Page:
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Which is worse Microsoft-Yahoo or Google-Yahoo; the question sounds silly, but its what regulators may have to decide

After being one of the most outspoken critics of the possible Microsoft-Yahoo merger, Google is now in the awkward position of wrestling with regulation concerns about its own potential deal with Yahoo.  While the Yahoo-Google deal is not an outright merger, it involves the pair heavily interacting and vests much advertising interest with Yahoo. 

For Yahoo, it’s a desperate attempt to ward of Microsoft, which has been circling it like a shark.  For Google, it’s a victory in advertising in some ways at the expense of its once rival, and another chance to one-up competitor Microsoft.

However, all is not honky dory with Yahoo and Google, as U.S. Justice Department has been questioning the pair about possible anticompetitive ramifications of their young deal.  The questions come as Yahoo completed its first two-week test of using Google's ad-sale system, with ads placed next to Yahoo search results.  Even 3 or 4 years ago, such a development would be considered laughable, but it’s just one more example of the extent of Google's ever increasing online presence and Yahoo's struggles.

Will the merger survive regulator critique?  Google believes strongly that it will.  After initially being wary of an advertising deal, the giant is now very interested in it.  Google's leadership says that the deal will likely satisfy regulators in that it is "non-exclusive" and is not a merger, merely a business partnership.  The source also pointed out that Yahoo has other similar existing partnerships with Time Warner Inc's AOL and IAC/InterActiveCorp, though the Google partnership may eventually be Yahoo's largest.

Google still insists that while its deal is not anticompetitive or monopolistic, a Microsoft-Yahoo merger would be.  Google argues that such a merger would essentially create monopolies or overly dominant shares in Web mail to instant messaging, among other sectors.  Though they do not say it, it seems that Google believes that its ad deal is the lesser of two evils in terms of effect on competition.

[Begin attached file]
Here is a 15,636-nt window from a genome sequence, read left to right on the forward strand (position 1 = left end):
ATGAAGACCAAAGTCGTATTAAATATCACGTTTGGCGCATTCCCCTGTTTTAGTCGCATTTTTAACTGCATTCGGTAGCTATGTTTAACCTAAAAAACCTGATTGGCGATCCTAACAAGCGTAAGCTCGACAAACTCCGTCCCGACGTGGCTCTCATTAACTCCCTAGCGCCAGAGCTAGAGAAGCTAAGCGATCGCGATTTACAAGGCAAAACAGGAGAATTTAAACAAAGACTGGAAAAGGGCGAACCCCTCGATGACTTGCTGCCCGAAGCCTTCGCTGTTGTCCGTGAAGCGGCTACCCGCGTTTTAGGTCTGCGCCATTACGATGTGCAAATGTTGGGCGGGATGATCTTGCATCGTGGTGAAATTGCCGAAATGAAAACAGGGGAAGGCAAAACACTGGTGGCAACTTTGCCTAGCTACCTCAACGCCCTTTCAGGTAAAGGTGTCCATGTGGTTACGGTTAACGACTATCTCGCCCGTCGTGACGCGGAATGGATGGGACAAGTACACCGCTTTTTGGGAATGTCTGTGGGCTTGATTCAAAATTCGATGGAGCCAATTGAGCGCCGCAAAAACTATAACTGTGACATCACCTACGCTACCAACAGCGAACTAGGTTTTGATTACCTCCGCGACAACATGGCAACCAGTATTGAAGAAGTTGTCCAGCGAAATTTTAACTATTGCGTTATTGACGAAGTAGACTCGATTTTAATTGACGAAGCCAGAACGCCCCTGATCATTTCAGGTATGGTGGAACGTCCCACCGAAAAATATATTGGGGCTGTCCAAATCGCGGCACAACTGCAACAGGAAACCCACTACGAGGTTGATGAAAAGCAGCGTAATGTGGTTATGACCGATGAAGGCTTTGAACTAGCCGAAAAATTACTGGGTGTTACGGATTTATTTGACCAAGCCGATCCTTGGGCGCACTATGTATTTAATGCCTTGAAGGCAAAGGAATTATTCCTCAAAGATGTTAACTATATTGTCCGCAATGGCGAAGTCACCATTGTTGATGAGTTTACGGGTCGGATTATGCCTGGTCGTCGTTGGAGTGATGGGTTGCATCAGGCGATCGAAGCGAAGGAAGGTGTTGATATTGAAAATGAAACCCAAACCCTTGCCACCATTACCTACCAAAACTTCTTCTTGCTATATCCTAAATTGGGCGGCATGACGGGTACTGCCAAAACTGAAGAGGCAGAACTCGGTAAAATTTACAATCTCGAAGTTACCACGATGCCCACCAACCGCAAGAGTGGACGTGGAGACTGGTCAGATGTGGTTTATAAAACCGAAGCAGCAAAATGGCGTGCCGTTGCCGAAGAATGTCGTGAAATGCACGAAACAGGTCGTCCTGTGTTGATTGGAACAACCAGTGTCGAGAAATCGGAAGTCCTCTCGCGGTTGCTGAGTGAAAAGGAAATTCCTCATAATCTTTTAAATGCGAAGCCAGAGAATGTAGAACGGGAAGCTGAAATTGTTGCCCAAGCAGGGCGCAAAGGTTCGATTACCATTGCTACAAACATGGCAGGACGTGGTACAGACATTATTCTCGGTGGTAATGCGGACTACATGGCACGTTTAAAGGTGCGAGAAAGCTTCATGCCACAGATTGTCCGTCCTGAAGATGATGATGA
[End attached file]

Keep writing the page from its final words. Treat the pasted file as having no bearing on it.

Fortunately for Google's hopes, Yahoo has been very enthusiastic about the deal; in fact it was Yahoo who initiated it in the first place.  Yahoo and Google both have been working together to satisfy the Justice Department's questions.

Some critics have been crying foul over the fact that Google's AdSense has not been added to the second largest search engine, giving it a very large market share in the search engine industry, a primary source of web traffic.  According to ratings company Hitwise, Google now has 80 percent of the search engine market for use with its advertising.

Of course Google's dominance is not quite as complete as those numbers indicate.  Its real percentage is probably somewhere between 60-70 percent, as in the initial test only 3 percent of U.S. Yahoo searches carried Google ads.  Yahoo is not disclosing the results of the test, which might provide intriguing details into how lucrative the new deal is for Google.  Yahoo President Susan Decker on Tuesday said that speculation on its long term plans with Google was "premature".

Google is still looking to negotiate a more permanent relationship with Yahoo, which will likely be influenced by regulatory feedback.  One major critic of such a relationship is Microsoft, for obvious reasons.  Microsoft blasted such a deal saying it would make the web search market far less competitive.

Aaron Edlin, who teaches antitrust law at the University of California at Berkeley, says the deal is troublesome, but may slip by regulators.  He states, "The general rule would be that if the arrangement substantially limits competition in some aspect of their business, that would be problematic.  Collaboration that comes short of merger is much more apt to pass muster before antitrust authorities."





"If they're going to pirate somebody, we want it to be us rather than somebody else." -- Microsoft Business Group President Jeff Raikes
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